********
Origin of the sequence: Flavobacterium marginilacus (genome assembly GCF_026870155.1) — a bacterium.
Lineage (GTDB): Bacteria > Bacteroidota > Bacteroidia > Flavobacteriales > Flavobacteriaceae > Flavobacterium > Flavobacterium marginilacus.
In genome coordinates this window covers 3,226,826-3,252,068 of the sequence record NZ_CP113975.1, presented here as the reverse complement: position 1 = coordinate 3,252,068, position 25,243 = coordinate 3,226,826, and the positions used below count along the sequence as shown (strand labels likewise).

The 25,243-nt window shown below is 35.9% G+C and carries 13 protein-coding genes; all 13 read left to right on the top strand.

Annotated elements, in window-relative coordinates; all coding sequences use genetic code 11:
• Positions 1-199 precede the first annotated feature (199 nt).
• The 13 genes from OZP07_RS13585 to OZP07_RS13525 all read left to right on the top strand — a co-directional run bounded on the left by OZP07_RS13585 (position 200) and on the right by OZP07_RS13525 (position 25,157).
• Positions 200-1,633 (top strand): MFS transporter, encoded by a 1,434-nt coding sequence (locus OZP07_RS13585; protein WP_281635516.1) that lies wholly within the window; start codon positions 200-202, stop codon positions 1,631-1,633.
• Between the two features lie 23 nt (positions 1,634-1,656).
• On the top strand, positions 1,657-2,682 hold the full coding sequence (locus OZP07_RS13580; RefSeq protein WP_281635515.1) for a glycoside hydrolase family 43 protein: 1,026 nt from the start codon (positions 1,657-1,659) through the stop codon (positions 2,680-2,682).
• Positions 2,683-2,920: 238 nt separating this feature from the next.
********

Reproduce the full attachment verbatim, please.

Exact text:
Origin of the sequence: Flavobacterium marginilacus (genome assembly GCF_026870155.1) — a bacterium.
Lineage (GTDB): Bacteria > Bacteroidota > Bacteroidia > Flavobacteriales > Flavobacteriaceae > Flavobacterium > Flavobacterium marginilacus.
In genome coordinates this window covers 3,226,826-3,252,068 of the sequence record NZ_CP113975.1, presented here as the reverse complement: position 1 = coordinate 3,252,068, position 25,243 = coordinate 3,226,826, and the positions used below count along the sequence as shown (strand labels likewise).

The 25,243-nt window shown below is 35.9% G+C and carries 13 protein-coding genes; all 13 read left to right on the top strand.

Annotated elements, in window-relative coordinates; all coding sequences use genetic code 11:
• Positions 1-199 precede the first annotated feature (199 nt).
• The 13 genes from OZP07_RS13585 to OZP07_RS13525 all read left to right on the top strand — a co-directional run bounded on the left by OZP07_RS13585 (position 200) and on the right by OZP07_RS13525 (position 25,157).
• Positions 200-1,633 (top strand): MFS transporter, encoded by a 1,434-nt coding sequence (locus OZP07_RS13585; protein WP_281635516.1) that lies wholly within the window; start codon positions 200-202, stop codon positions 1,631-1,633.
• Between the two features lie 23 nt (positions 1,634-1,656).
• On the top strand, positions 1,657-2,682 hold the full coding sequence (locus OZP07_RS13580; RefSeq protein WP_281635515.1) for a glycoside hydrolase family 43 protein: 1,026 nt from the start codon (positions 1,657-1,659) through the stop codon (positions 2,680-2,682).
• Positions 2,683-2,920: 238 nt separating this feature from the next.